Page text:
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(72:12; Persephone’s Dream)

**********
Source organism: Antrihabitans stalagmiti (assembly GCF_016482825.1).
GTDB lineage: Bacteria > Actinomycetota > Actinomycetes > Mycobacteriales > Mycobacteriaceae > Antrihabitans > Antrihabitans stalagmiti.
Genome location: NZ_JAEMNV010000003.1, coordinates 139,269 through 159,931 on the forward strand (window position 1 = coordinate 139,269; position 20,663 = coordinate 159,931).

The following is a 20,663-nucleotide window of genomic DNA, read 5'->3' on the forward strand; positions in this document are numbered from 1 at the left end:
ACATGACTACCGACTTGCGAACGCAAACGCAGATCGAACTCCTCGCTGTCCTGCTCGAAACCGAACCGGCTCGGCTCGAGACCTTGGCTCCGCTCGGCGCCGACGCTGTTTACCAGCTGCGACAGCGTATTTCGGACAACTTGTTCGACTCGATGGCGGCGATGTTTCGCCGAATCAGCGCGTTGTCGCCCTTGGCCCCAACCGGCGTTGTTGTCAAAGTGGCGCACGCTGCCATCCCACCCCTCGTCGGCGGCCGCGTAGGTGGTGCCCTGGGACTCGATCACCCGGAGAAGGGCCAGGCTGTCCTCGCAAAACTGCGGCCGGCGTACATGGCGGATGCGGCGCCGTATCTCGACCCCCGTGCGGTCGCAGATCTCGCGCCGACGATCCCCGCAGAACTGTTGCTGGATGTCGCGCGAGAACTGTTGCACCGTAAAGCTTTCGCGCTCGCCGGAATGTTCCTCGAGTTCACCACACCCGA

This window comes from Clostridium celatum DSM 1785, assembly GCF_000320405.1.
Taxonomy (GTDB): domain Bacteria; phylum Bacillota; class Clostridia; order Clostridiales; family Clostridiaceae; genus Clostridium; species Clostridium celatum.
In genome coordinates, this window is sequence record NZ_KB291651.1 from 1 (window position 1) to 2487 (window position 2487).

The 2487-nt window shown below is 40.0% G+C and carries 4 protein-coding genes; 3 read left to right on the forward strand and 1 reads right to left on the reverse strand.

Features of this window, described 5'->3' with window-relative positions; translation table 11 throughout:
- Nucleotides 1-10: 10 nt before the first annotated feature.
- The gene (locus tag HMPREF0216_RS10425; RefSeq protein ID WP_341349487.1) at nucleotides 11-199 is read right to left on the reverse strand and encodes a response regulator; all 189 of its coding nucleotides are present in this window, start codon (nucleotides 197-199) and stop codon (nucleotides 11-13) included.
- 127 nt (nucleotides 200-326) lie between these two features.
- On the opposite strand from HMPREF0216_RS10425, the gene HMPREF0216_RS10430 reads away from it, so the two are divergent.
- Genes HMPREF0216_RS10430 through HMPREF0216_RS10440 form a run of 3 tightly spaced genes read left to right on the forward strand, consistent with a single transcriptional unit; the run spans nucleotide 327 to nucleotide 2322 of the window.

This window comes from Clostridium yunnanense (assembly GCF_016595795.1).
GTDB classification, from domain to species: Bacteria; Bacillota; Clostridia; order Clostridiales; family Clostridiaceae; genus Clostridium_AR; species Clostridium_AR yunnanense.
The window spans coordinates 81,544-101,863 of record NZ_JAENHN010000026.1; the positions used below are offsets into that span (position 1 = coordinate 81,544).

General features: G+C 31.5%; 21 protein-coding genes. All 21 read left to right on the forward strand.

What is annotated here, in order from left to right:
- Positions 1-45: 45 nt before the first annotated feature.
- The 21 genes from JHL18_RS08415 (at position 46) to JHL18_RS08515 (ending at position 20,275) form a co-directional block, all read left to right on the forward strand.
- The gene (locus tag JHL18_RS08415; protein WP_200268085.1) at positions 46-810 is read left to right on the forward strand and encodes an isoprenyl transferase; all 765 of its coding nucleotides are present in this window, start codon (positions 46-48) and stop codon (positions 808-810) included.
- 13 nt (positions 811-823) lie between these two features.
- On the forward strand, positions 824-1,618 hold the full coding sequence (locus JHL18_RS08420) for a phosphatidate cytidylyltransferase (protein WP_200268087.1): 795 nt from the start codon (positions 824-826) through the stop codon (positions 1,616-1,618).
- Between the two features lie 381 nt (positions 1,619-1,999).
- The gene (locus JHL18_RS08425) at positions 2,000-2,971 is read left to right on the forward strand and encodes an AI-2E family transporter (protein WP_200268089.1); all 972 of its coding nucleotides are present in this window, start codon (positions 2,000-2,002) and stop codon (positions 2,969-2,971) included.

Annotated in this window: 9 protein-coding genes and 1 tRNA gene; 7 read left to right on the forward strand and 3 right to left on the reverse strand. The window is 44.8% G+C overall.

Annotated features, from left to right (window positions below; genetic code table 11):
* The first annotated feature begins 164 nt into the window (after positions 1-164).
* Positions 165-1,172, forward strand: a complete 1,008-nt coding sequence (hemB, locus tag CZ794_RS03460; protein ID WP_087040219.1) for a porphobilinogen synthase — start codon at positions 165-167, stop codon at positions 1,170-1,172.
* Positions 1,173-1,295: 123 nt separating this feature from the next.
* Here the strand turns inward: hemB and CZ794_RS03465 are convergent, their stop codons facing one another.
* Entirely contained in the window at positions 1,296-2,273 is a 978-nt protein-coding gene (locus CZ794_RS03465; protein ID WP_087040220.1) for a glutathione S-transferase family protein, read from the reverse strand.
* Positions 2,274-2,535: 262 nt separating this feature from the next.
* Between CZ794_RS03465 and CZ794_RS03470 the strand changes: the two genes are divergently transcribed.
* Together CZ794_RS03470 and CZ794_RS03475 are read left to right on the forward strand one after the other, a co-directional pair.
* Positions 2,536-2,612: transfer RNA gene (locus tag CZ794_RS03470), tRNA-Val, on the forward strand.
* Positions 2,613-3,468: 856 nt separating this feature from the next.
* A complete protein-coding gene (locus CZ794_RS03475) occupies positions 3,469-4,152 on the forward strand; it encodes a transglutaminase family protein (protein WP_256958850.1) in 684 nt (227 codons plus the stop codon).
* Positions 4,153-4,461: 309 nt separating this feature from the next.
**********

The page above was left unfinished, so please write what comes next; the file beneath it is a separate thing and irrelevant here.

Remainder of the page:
Having released their second and third album relatively quickly, it would be some six years until Persephone’s Dream came back with their fourth. Here is a band whose personnel was very much in flux as Karin Nicely had departed, as had keyboard player Kim Finney while drummer Ed Wiancko only played on one song and co-founder and bassist Chris Siegle only played on four. This left just guitarist and co-founder Rowen Poole, along with percussionist John Tallent, as full members of the band from the previous album. The songs are listed as being written over a five-year period and given the way certain band members only play on certain songs, I am sure this was a long drawn out recording process. However, Poole was determined to press on and for this album he had three strong singers in band members Colleen Gray and Heidi Engel and guest DC Cooper (who is probably best known for his time with Royal Hunt). Although this may been recorded with more than a dozen musicians and singers, this is a far more powerful album than one might expect, feeling very much as a band album as opposed to any sort of project, and listening to this reminded me just why I enjoyed their previous two albums so much. The artist I found myself thinking of with this album was Lana Lane, but if she was in a band where all the music was being written by the guitarist as opposed to the keyboard player. Musically there is a huge difference between this and the debut, released ten years earlier, with this hitting every mark which was missing on the debut. The additional percussion adds a significant difference on tracks such as “Mist”, which also benefits from some great lead vocals combined with wonderful harmonies. All these guys can really sing and combined with strong arrangements the result is a guitar-led symphonic prog album which is still relevant and really enjoyable all these years later. There will be some who may be put off by the Arthurian concept in the middle, but I have no issue with it whatsoever. Again, a self-release with a good booklet containing all the lyrics, this is a really good starting place for progheads to discover Persephone’s Dream.
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